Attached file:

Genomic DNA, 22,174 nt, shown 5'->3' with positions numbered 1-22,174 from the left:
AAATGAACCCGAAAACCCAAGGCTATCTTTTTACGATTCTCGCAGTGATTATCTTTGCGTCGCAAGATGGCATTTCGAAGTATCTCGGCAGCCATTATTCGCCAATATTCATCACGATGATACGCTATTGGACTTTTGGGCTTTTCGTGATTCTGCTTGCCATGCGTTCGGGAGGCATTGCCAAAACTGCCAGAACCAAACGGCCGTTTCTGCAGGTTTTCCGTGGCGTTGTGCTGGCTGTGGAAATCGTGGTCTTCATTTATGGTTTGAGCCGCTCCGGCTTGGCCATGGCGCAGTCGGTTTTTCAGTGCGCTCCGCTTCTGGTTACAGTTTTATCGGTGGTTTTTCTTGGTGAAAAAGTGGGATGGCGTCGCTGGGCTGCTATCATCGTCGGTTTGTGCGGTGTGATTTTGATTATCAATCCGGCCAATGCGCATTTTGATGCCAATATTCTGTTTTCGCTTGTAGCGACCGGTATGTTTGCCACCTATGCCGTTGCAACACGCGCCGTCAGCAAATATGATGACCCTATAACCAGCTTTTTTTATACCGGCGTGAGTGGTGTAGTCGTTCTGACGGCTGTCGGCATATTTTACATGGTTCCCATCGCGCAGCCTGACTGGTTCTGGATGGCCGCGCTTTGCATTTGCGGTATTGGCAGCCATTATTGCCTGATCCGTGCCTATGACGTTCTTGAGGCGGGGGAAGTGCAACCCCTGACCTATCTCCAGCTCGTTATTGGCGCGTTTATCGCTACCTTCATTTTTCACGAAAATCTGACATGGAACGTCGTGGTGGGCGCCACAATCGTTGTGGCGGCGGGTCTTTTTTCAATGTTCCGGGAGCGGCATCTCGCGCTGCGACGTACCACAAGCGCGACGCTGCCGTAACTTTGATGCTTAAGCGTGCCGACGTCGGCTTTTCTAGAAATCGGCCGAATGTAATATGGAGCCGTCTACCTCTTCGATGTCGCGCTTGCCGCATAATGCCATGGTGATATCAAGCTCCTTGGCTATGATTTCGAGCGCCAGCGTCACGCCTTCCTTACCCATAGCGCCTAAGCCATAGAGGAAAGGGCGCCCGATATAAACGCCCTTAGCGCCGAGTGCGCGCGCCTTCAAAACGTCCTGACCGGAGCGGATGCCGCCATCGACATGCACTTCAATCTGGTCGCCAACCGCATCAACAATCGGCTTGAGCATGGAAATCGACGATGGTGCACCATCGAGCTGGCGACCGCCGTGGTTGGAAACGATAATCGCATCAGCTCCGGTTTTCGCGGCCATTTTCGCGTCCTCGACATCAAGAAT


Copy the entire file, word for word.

Genomic DNA, 22,174 nt, shown 5'->3' with positions numbered 1-22,174 from the left:
AAATGAACCCGAAAACCCAAGGCTATCTTTTTACGATTCTCGCAGTGATTATCTTTGCGTCGCAAGATGGCATTTCGAAGTATCTCGGCAGCCATTATTCGCCAATATTCATCACGATGATACGCTATTGGACTTTTGGGCTTTTCGTGATTCTGCTTGCCATGCGTTCGGGAGGCATTGCCAAAACTGCCAGAACCAAACGGCCGTTTCTGCAGGTTTTCCGTGGCGTTGTGCTGGCTGTGGAAATCGTGGTCTTCATTTATGGTTTGAGCCGCTCCGGCTTGGCCATGGCGCAGTCGGTTTTTCAGTGCGCTCCGCTTCTGGTTACAGTTTTATCGGTGGTTTTTCTTGGTGAAAAAGTGGGATGGCGTCGCTGGGCTGCTATCATCGTCGGTTTGTGCGGTGTGATTTTGATTATCAATCCGGCCAATGCGCATTTTGATGCCAATATTCTGTTTTCGCTTGTAGCGACCGGTATGTTTGCCACCTATGCCGTTGCAACACGCGCCGTCAGCAAATATGATGACCCTATAACCAGCTTTTTTTATACCGGCGTGAGTGGTGTAGTCGTTCTGACGGCTGTCGGCATATTTTACATGGTTCCCATCGCGCAGCCTGACTGGTTCTGGATGGCCGCGCTTTGCATTTGCGGTATTGGCAGCCATTATTGCCTGATCCGTGCCTATGACGTTCTTGAGGCGGGGGAAGTGCAACCCCTGACCTATCTCCAGCTCGTTATTGGCGCGTTTATCGCTACCTTCATTTTTCACGAAAATCTGACATGGAACGTCGTGGTGGGCGCCACAATCGTTGTGGCGGCGGGTCTTTTTTCAATGTTCCGGGAGCGGCATCTCGCGCTGCGACGTACCACAAGCGCGACGCTGCCGTAACTTTGATGCTTAAGCGTGCCGACGTCGGCTTTTCTAGAAATCGGCCGAATGTAATATGGAGCCGTCTACCTCTTCGATGTCGCGCTTGCCGCATAATGCCATGGTGATATCAAGCTCCTTGGCTATGATTTCGAGCGCCAGCGTCACGCCTTCCTTACCCATAGCGCCTAAGCCATAGAGGAAAGGGCGCCCGATATAAACGCCCTTAGCGCCGAGTGCGCGCGCCTTCAAAACGTCCTGACCGGAGCGGATGCCGCCATCGACATGCACTTCAATCTGGTCGCCAACCGCATCAACAATCGGCTTGAGCATGGAAATCGACGATGGTGCACCATCGAGCTGGCGACCGCCGTGGTTGGAAACGATAATCGCATCAGCTCCGGTTTTCGCGGCCATTTTCGCGTCCTCGACATCAAGAAT